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My Scarlet Letter

09:51

By: GPSFF

Genre: Drama

Added: 7 years ago

Views: 35

Marked as outsiders, Emily and her friends are searching for a quick escape from their small town on this Friday night. The idyllic landscape that surrounds them serves as a thin disguise for the closed-minded oppression that pervades their community. A backwoods boy and his car finally provide a way out. But as the night wears on, Emily realizes that no matter where she goes, she will always be from here.

Feels like real life, and its insights are perceptive.

Review by: MiamiMovieCritic

Added: 7 years ago

This movie is a beautiful evocation of time and place. It has a wonderful feel for what it’s like to be a bored teenager in a dead-end Midwestern town. Karen Dee Carpenter – the film’s writer, director and cinematographer – obviously knows of what she speaks.

Just a hunch, but I think the idea for the script may have come from a real-life class assignment. The main character, Emily, is reading The Scarlet Letter, and she has to come up with what her own scarlet letter would be. This leads to some slightly clunky dialogue, as Emily talks about the book and says things like, “It’s a good thing you didn’t live back then. Red isn’t your color.” You expect her friends to roll their eyes rather than take her seriously. But the red-letter conceit pays off. Emily’s ultimate answer to what her scarlet letter would be turns out to be incredibly poignant. It justifies everything that’s come before.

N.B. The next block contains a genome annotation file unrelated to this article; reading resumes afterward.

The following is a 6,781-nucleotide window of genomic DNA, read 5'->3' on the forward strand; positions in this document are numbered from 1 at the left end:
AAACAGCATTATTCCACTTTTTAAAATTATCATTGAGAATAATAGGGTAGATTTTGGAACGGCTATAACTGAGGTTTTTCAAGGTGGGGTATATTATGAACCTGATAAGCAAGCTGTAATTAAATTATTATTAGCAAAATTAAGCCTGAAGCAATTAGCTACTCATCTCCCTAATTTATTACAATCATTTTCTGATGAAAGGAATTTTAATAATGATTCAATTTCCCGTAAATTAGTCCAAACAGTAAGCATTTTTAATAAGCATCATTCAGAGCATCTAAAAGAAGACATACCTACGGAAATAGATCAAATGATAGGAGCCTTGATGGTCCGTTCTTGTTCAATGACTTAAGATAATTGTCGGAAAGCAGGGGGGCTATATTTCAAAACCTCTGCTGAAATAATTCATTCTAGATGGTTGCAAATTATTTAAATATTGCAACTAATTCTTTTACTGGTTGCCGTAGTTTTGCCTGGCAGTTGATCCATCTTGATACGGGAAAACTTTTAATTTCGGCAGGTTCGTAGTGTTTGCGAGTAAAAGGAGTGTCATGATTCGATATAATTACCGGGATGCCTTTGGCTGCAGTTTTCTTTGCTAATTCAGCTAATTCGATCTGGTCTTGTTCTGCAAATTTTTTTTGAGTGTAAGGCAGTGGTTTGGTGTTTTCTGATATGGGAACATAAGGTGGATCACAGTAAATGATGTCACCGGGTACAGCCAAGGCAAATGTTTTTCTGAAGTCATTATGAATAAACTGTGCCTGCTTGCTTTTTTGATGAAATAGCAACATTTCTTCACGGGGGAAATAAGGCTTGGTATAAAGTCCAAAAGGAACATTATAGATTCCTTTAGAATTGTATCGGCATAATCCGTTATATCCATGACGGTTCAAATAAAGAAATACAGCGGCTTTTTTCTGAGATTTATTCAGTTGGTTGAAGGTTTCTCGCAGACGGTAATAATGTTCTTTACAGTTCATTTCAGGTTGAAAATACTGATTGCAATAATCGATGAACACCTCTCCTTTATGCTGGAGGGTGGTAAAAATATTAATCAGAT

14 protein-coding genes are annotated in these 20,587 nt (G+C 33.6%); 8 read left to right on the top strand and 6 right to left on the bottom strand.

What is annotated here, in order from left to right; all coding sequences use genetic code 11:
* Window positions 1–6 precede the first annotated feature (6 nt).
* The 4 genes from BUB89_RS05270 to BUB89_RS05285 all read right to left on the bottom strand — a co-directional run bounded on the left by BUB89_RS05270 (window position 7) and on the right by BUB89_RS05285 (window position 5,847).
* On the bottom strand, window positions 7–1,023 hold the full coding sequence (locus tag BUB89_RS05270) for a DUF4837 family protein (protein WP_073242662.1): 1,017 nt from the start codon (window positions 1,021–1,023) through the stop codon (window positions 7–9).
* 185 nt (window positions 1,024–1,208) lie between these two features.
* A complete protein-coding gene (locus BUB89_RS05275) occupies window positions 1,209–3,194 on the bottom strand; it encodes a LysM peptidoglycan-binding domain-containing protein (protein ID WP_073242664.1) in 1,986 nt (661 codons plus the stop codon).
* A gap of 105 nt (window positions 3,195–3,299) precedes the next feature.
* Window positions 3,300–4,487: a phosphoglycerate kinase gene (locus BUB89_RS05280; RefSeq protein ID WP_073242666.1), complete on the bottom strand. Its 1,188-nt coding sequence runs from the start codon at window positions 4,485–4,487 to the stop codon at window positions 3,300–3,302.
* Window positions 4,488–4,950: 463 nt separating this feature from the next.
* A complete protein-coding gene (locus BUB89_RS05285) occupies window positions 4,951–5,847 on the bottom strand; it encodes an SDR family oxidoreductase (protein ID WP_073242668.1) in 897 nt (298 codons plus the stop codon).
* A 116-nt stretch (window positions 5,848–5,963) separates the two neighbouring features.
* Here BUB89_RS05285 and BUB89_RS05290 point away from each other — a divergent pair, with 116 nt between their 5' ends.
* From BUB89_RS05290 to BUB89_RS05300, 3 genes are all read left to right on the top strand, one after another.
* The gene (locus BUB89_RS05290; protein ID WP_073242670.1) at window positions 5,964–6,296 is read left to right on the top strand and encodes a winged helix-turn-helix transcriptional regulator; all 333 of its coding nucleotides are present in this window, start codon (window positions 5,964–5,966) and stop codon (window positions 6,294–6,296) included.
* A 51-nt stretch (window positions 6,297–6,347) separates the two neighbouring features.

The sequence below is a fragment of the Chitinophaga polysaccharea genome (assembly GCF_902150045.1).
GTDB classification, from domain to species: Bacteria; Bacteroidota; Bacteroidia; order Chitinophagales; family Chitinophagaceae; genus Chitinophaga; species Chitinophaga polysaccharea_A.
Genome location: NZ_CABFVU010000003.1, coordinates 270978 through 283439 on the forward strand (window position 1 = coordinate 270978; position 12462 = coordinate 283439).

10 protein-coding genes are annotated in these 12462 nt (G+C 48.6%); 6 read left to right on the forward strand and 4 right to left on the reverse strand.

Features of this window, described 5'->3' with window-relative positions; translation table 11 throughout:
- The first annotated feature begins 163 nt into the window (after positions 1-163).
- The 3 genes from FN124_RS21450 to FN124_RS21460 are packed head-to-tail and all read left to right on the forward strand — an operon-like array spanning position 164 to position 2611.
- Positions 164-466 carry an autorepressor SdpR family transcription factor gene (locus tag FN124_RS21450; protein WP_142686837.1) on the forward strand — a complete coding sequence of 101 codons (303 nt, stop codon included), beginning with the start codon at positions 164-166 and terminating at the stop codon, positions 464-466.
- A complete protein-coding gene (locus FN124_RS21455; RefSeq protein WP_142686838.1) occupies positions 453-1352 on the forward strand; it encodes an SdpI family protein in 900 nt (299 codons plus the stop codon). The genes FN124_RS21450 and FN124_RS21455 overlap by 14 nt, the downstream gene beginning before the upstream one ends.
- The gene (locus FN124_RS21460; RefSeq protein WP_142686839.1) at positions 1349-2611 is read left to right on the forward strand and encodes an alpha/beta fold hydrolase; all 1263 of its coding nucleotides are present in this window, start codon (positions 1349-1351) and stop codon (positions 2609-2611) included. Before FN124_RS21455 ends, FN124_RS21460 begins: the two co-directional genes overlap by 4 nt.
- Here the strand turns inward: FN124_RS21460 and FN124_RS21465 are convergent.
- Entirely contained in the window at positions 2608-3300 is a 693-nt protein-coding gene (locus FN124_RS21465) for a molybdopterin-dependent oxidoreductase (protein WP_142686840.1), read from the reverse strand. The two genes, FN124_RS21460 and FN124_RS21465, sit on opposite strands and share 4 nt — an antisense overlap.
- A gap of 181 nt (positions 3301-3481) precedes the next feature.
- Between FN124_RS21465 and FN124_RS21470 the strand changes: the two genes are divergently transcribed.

This is basically a hang-out movie. Very little of it feels forces, and the situations are almost all believable. Emily and her friends had planned on going to a concert, but one of their dipshit brothers stole their ride, so now their stuck hanging out in town. They hop in the car of a handsome guy and drive out to the country, where nothing much happens. (Unless my memory of growing up in Kansas fails me, nothing much ever did.)

Carpenter has a really good eye. The establishing shots at the beginning set a sad, plaintive tone that never lets up. (She may have seen David Gordon Green’s gorgeous All the Real Girls.) In the way they dress and talk, all of the actors are believable as lower-middle class kids. The soundtrack is also unusually good for a low-budget short. My Scarlet Letter feels like real life, and its insights are perceptive.